Fred Phelps was ordained in a Southern Baptist church nearly half a century ago, before the world found out the true nature of Fred Phelps. He founded Westboro Baptist Church in 1955. At the time, Phelps reportedly displayed no animus or hatred toward any individual. In fact, Phelps was an attorney while also serving as a pastor. And, in the former capacity, Phelps was known in Topeka (ironically) for his pro-civil rights activism. How different his legacy would have been had he remained a champion for civil rights instead of becoming a mouthpiece for hatred.

Even though Phelps began his ministerial career as a Southern Baptist preacher and passed himself off as a “Baptist preacher” most of his life, Baptists worldwide have appropriately denounced him. The Southern Baptist Convention, the Cooperative Baptist Fellowship, and American Baptist Churches USA all repudiated Phelps. Some may wonder if these denunciations are convenient attempts on the part of Baptist denominations to cover their tracks. The reality is that Baptist churches are congregationally autonomous and largely independent from one another, even if they do cooperate together in a fellowship or denominational organization. Such cooperation is voluntary and grants absolutely zero oversight authority to the cooperative body. The chuches remain independent. And this means that anyone can start a church and call it “Baptist.” Phelps would’ve had a much harder time starting a Catholic, Methodist, or Presbyterian church, because those denominations are structured differently. The ease with which hateful crackpots like Phelps can coopt the name “Baptist” is why many Baptist churches are, in recent years, dropping the name “Baptist” from their signs (and, in some cases, from their official name altogether).

Unfortunately, most people don’t know the above. Therefore, they see that Fred Phelps is a Baptist preacher and conclude that Phelps’ type of hatred exists (at least to some degree) in Baptist churches worldwide. As a Baptist pastor myself, I obviously find this deeply distressing. What’s even worse is that many people don’t stop with associating Phelps with Baptists. They associate Phelps with all Christians. Phelps, after all, quotes the Bible, doesn’t he? And, in some cases, some of his references to the Bible are similar to those made by more “mainstream” Christian leaders. In fact, many observers note that Phelps opposes same-sex marriage and so do Rick Warren and Joel Osteen. Thus, they conclude (erroneously) that the only difference must be in tone and approach. Otherwise, all Christians are the same. They’re all, say these critics, “anti-gay.”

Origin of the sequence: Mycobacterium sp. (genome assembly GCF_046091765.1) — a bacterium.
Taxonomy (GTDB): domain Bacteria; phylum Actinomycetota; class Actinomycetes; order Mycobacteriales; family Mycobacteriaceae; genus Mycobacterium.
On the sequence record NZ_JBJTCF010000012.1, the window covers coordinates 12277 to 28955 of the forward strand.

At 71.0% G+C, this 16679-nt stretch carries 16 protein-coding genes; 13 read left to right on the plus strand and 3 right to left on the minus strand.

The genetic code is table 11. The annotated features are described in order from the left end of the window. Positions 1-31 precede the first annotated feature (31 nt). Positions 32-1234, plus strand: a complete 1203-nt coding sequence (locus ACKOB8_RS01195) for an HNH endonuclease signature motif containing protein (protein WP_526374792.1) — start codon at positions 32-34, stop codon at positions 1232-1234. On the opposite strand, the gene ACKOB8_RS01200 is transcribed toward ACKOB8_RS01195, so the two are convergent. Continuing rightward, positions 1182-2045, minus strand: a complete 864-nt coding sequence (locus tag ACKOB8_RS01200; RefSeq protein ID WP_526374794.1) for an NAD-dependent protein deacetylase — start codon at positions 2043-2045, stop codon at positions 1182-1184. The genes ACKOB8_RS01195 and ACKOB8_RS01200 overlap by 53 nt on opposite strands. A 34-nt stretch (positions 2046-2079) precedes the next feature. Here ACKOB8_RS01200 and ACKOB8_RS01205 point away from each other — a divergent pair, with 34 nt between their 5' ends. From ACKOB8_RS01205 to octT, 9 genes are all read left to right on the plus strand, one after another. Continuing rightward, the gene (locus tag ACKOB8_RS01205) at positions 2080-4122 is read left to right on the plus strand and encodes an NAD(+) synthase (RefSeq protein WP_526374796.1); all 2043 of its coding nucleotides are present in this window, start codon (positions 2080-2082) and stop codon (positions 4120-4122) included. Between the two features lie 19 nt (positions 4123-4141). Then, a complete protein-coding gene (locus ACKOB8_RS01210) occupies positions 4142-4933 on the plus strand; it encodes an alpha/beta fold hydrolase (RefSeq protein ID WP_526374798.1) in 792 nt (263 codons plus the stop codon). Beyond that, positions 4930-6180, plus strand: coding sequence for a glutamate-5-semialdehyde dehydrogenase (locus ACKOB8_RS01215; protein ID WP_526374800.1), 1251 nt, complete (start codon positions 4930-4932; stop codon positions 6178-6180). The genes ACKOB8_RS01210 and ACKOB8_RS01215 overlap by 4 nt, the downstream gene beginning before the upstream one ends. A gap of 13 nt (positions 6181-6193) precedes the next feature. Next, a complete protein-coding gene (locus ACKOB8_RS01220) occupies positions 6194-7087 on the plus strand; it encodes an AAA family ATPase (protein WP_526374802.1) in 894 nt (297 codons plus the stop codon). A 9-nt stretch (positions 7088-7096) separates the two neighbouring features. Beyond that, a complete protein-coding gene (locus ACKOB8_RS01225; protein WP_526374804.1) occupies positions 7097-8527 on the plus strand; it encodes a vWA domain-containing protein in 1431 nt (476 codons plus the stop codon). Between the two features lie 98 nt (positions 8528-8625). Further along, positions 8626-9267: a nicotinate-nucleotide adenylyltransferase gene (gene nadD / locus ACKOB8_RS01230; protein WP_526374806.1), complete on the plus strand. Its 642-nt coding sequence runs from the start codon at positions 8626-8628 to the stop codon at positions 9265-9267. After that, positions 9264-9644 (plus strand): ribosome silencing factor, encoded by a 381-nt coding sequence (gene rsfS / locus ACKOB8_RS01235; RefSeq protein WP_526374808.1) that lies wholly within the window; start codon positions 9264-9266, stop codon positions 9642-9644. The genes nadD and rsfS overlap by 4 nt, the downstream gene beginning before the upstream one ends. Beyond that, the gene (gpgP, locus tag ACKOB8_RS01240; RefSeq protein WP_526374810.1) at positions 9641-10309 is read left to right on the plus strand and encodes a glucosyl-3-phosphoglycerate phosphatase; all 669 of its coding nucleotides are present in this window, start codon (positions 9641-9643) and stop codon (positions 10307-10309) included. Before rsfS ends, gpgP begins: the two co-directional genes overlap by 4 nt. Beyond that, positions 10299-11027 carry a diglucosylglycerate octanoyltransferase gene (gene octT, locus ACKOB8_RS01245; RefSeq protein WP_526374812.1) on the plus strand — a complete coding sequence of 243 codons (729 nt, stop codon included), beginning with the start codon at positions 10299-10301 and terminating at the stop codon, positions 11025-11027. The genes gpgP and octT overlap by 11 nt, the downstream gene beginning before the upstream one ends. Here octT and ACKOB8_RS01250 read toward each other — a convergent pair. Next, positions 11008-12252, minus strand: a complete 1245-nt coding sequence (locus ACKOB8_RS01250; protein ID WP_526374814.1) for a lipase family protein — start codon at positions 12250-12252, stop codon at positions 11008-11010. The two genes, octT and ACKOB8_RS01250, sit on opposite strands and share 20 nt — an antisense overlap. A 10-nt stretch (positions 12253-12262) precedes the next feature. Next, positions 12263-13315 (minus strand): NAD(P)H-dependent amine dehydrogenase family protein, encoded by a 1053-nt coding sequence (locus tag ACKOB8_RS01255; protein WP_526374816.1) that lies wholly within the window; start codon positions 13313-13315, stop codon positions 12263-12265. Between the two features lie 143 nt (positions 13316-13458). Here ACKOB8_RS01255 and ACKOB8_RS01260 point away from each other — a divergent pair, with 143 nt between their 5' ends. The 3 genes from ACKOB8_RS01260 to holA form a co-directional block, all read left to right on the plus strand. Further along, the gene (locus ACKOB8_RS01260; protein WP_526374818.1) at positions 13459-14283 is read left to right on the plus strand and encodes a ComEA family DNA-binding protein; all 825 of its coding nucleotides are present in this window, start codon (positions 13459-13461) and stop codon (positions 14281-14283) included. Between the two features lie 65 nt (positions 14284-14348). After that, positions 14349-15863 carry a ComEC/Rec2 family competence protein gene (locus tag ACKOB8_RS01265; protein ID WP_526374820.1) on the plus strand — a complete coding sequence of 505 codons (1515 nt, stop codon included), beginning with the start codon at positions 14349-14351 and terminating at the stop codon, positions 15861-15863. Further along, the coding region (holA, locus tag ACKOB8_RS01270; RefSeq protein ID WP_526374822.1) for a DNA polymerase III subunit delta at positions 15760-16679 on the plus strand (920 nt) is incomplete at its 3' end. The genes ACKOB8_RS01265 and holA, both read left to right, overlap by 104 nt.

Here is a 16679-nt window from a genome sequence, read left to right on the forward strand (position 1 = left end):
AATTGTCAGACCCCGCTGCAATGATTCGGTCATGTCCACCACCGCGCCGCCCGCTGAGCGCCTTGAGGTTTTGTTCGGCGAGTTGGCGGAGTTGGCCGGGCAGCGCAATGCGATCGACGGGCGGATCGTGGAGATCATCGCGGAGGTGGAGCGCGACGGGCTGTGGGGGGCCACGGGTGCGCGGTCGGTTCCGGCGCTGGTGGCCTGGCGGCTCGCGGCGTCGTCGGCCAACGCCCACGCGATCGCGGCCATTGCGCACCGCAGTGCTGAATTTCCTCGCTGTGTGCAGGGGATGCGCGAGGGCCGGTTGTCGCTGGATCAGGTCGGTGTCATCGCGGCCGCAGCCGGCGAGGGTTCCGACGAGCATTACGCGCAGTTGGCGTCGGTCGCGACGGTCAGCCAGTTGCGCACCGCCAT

There was a time when people were more discerning than that. I don’t believe most people are so discerning today. It’s not that people are stupid. It’s that they’ve chosen to focus their attention on things that have deprived them of the ability to exercise their minds. In the 1800s, people would walk for miles to listen to political candidates talk for HOURS about the issues of the day. People would, in the 1800s and even early to mid 1900s, spend all day Sunday listening to sermons. That’s all changed. We’ve become “experts” in professional sports, American Idol, Dancing With the Stars, Days of Our Lives, The Walking Dead, Game of Thrones, House of Cards, 24, etc, etc. We express ourselves continually on Instagram, Twitter, and Facebook. We watch “reality” shows on the Internet – shows that consist of “slice of life” episodes of couples talking about their pets, wedding plans, new babies, trips, etc. We spend hours and hours playing World of Warcraft or Madden or whatever the latest video or PC game craze might be. And when it comes to politics or religion, we make snap judgments and quick decisions because we don’t have “time.” We want to get back to what we enjoy. In that kind of culture (and that’s exactly where we are), most people do NOT understand that being opposed to the redefinition of marriage is NOT the same as being “anti-gay.” Such distinctions aren’t even considered, let alone understood.